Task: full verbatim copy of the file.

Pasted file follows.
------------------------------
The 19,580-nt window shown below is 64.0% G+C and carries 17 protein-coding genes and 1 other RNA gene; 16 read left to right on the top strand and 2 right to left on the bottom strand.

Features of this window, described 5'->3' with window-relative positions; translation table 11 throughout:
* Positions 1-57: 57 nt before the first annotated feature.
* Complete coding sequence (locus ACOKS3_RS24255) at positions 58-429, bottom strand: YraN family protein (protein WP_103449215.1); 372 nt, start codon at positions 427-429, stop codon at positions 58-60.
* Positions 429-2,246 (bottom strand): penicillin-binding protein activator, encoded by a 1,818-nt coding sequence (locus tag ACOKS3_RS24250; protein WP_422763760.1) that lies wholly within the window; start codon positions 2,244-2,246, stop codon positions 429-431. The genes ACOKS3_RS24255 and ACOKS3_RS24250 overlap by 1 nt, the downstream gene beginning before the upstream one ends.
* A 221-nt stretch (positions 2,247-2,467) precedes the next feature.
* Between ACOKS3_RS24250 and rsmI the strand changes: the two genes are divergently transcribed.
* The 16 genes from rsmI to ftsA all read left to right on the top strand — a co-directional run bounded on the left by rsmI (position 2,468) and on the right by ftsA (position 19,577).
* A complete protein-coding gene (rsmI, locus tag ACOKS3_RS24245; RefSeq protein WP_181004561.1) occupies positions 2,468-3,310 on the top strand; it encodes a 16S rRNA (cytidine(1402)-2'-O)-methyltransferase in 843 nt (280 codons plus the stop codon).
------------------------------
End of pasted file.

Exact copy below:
The 19,580-nt window shown below is 64.0% G+C and carries 17 protein-coding genes and 1 other RNA gene; 16 read left to right on the top strand and 2 right to left on the bottom strand.

Features of this window, described 5'->3' with window-relative positions; translation table 11 throughout:
* Positions 1-57: 57 nt before the first annotated feature.
* Complete coding sequence (locus ACOKS3_RS24255) at positions 58-429, bottom strand: YraN family protein (protein WP_103449215.1); 372 nt, start codon at positions 427-429, stop codon at positions 58-60.
* Positions 429-2,246 (bottom strand): penicillin-binding protein activator, encoded by a 1,818-nt coding sequence (locus tag ACOKS3_RS24250; protein WP_422763760.1) that lies wholly within the window; start codon positions 2,244-2,246, stop codon positions 429-431. The genes ACOKS3_RS24255 and ACOKS3_RS24250 overlap by 1 nt, the downstream gene beginning before the upstream one ends.
* A 221-nt stretch (positions 2,247-2,467) precedes the next feature.
* Between ACOKS3_RS24250 and rsmI the strand changes: the two genes are divergently transcribed.
* The 16 genes from rsmI to ftsA all read left to right on the top strand — a co-directional run bounded on the left by rsmI (position 2,468) and on the right by ftsA (position 19,577).
* A complete protein-coding gene (rsmI, locus tag ACOKS3_RS24245; RefSeq protein WP_181004561.1) occupies positions 2,468-3,310 on the top strand; it encodes a 16S rRNA (cytidine(1402)-2'-O)-methyltransferase in 843 nt (280 codons plus the stop codon).